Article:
Critics have argued that the life and trials of Cecile are too overdone, and Chaucer is mocking the saintly life and the tales that reflect them.  That Chaucer means for the tale of Cecile to be taken seriously can be seen in how his tale differs, from the source material.  Chaucer emphasizes Cecile’s saintly character more than Jacobus de Voragine does in Legenda aurea or Antonio Bosio’s with Pasio S, Caeciliae.  By adding to the source material, Chaucer strengthens the idea of Cecile as an exemplar.  “Chaucer goes considerably beyond the details preserved in the Legenda aurea” (Reames, 1990).  Chaucer’s version differs in several major ways; the trial of Valerian and Tiburce is greatly reduced, the conversion of Maximus is also reduced, the execution of Valerian and Tiburce is shortened, and the dialogue where Almachius’ officers come to arrest her and Cecile converts them.  Some would argue that these omissions weaken the tale, that Chaucer is only using the parts that would allow him to ridicule the genre and tale.  However, I argue that it is just the opposite.  By deleting and editing these scenes Chaucer leaves behind a lean tale that focuses solely on the saintly character of Cecile and her pious actions.  By not playing or experimenting with the fiction elements of the tale, Chaucer lets the saintly example of Cecile be the focus for the tale.
    Chaucer’s choice of source materials for the prologue and tale, reflect a different side of the author than has been seen previously.  Chaucer chooses materials that will help reveal the truth of Cecile’s tale.  Further proof of Chaucer’s expectations for the tale can be found when he uses hymns as his source when he invokes the Virgin Mary (Brown, 1911), and his references to Saint Bernard in the prologue (Emerson, 1926) as well as his dedication to showing portraits of noble Christian women throughout The Caunterbury Tales.  Also, the recent evidence that Chaucer mainly used a source called the Franciscan abridgment shows the focus on Cecile as a religious text.  The fact that he only used Jacobus de Voragine’s Legenda aurea and Antonio Bosio’s Pasio S, Caeciliae as a supplement illustrates that Chaucer was less concerned with the literary aspects of the tale. Textual proof shows that the second half of The Second Nun’s Tale is taken almost directly from this text.  It is not necessary for the reader to hear long descriptions of Valerian and Tiburce’s trial and executions, their conversion and their faith is what is important.  Maximus’ conversion and his actions afterward are likewise all that matters.  Cecile’s use of rhetoric in her argument with Almachius takes the place of the dialogue that converts Almachius’ officers when they come to arrest her, and this is stronger than the original to be found in the Passio.  By defeating Almachius’ argument she shows more strength than by defeating the argument of the underlings in Passio.  These editing choices and the fact that Chaucer chose a manuscript for his source that was one probably frequently used in “lessons read aloud in choral services, especially on solemn occasions” supports the argument that Chaucer meant this tale to be taken seriously (Reames, 1990).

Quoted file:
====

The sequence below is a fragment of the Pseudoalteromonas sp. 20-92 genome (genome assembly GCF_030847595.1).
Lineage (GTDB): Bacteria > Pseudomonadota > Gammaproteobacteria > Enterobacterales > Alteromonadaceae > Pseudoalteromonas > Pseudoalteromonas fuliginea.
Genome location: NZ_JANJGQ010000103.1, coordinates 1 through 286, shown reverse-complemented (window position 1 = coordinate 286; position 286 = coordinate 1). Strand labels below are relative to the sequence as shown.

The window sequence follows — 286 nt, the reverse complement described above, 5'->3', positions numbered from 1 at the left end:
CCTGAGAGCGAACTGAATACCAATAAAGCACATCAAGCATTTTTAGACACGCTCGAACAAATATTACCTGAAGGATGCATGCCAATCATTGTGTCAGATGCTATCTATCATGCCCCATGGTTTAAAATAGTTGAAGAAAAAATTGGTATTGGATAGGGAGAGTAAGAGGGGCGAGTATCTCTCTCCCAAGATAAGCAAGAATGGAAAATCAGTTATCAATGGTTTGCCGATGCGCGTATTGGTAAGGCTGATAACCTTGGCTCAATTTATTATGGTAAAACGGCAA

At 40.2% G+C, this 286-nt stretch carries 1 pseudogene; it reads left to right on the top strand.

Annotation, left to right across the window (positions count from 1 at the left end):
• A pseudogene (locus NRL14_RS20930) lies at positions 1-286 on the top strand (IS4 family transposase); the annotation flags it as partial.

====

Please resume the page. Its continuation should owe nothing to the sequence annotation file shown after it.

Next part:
Chaucer uses a different approach to The Second Nun’s Tale than he has in any other tales, including those of saintly characters.  He uses a liturgical text for source material rather than a literary one and elevates the character of Cecile by focusing on her actions and experiences.  Throughout the tale, Chaucer indicates that he is more interested in the truth of the tale than in exploring the limits of fiction.  This makes the tale unusual in The Canterbury Tales.  When Chaucer explores character, endings and literary devices throughout the tales, he always seems to be experimenting.  In some cases, the experiment becomes more important than the tale being told.  It is only in The Second Nun’s Tale that Chaucer is more concerned with the ultimate truth to be learned from Cecile, as can be seen in the seriousness with which he treats the tale.
Works Cited
Brown, Carelton.  “The Prologue of Chaucer’s “Lyf of Seint Cecile”.” Modern Philology, Vol. 9, No. 1. (Jul., 1911), pp1-16.
Emerson, Oliver Farrar. “Saint Ambrose and Chaucer’s Life of St. Cecilia.” PMLA, Vol. 41, No. 2. (Jun., 1926), pp. 252-261.
Frank Jr., Robert Worth. “The Canterbury Tales III: pathos.” The Cambridge Companion to Chaucer. Ed. Piero Boitani and Jill Mann.  Cambridge University Press: Cambridge, UK, 2003. 178-194
Maxfield, Ezra Kempton.  “Chaucer and Religious Reform.” PMLA, Vol. 39, No. 1. (Mar., 1924), pp. 64-74.
Reames, Sherry L. “A Recent Discovery concerning the Sources of Chaucer’s “Second Nun’s Tale.” Modern Philology, Vol. 87, No. 4. (May, 1990), pp. 337-361.